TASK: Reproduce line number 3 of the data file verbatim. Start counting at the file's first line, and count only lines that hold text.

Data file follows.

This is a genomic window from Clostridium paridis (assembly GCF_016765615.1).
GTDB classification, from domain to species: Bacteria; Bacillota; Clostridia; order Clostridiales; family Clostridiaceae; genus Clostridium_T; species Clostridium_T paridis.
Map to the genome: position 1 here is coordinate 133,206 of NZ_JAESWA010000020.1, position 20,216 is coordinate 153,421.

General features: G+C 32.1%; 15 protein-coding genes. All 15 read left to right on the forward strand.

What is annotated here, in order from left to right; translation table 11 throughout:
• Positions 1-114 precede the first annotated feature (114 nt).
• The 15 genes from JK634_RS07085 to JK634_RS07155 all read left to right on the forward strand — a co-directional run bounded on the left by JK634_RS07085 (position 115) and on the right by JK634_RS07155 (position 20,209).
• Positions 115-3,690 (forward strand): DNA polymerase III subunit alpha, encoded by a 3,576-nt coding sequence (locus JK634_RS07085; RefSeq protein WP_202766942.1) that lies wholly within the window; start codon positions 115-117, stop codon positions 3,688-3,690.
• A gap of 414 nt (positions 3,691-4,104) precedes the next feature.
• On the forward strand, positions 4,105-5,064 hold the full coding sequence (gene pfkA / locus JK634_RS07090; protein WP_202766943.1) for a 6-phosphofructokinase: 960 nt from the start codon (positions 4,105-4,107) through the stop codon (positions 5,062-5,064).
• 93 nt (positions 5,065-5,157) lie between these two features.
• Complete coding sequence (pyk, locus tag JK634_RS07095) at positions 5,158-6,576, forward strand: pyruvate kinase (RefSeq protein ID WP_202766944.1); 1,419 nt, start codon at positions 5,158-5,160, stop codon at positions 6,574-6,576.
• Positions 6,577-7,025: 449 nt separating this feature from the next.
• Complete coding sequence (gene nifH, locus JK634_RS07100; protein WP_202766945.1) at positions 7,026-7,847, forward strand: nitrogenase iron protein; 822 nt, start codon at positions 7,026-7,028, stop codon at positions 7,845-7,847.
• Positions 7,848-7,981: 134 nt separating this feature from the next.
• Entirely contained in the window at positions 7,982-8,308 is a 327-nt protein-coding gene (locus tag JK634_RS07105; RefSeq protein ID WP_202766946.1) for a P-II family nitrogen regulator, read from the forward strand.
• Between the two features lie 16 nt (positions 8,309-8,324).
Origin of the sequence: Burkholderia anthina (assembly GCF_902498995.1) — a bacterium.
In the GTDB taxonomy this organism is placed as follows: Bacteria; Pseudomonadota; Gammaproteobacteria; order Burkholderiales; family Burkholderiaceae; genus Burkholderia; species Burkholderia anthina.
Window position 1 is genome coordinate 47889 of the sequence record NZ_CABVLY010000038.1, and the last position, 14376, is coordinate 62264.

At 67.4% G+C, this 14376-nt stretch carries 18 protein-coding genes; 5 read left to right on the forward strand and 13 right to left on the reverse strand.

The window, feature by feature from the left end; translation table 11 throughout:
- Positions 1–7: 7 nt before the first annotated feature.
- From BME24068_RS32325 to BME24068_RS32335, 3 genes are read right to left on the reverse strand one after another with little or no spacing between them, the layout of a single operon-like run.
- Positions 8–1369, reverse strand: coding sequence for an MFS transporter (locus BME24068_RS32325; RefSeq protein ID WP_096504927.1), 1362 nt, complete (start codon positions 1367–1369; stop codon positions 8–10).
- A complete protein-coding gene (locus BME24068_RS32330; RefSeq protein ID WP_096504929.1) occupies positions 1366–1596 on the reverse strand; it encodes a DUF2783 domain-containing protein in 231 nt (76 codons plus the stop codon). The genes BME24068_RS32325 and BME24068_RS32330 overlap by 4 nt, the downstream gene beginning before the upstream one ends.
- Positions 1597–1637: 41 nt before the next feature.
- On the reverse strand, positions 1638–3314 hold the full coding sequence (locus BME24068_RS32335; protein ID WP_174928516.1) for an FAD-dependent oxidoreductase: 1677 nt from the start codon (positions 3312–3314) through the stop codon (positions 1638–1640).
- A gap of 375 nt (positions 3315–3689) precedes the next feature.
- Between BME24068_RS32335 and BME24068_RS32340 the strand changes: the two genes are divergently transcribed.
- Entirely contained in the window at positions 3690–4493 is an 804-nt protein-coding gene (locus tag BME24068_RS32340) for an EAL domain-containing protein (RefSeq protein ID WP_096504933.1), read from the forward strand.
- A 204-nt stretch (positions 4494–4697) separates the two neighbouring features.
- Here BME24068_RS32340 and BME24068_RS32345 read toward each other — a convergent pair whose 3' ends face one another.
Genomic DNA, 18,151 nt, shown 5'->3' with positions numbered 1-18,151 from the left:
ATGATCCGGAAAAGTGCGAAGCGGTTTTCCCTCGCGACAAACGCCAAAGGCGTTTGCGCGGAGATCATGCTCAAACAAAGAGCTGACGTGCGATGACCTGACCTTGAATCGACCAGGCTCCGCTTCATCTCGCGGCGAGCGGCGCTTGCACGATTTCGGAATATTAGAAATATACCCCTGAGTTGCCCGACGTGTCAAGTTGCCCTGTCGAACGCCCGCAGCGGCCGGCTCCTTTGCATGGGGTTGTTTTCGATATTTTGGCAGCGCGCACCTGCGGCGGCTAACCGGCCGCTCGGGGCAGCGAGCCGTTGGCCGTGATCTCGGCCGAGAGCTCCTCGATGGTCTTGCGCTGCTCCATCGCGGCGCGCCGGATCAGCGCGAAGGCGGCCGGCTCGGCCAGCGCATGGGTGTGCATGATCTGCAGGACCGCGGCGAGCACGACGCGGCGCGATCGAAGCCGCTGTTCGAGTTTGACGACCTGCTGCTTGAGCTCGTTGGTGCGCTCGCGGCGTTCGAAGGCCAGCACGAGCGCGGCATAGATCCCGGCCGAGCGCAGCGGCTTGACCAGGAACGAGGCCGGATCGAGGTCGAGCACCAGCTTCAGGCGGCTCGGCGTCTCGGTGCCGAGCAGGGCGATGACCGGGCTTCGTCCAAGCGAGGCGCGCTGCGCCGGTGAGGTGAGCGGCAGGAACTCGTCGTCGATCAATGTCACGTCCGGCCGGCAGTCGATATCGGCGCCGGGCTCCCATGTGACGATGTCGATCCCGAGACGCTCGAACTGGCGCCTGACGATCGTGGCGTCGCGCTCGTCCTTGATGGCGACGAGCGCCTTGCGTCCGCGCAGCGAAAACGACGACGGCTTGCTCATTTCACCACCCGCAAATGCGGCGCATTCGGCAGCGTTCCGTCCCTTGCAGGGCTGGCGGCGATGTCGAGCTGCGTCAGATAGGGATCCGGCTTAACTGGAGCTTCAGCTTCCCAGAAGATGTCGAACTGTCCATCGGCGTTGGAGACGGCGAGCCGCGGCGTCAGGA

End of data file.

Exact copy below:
Map to the genome: position 1 here is coordinate 133,206 of NZ_JAESWA010000020.1, position 20,216 is coordinate 153,421.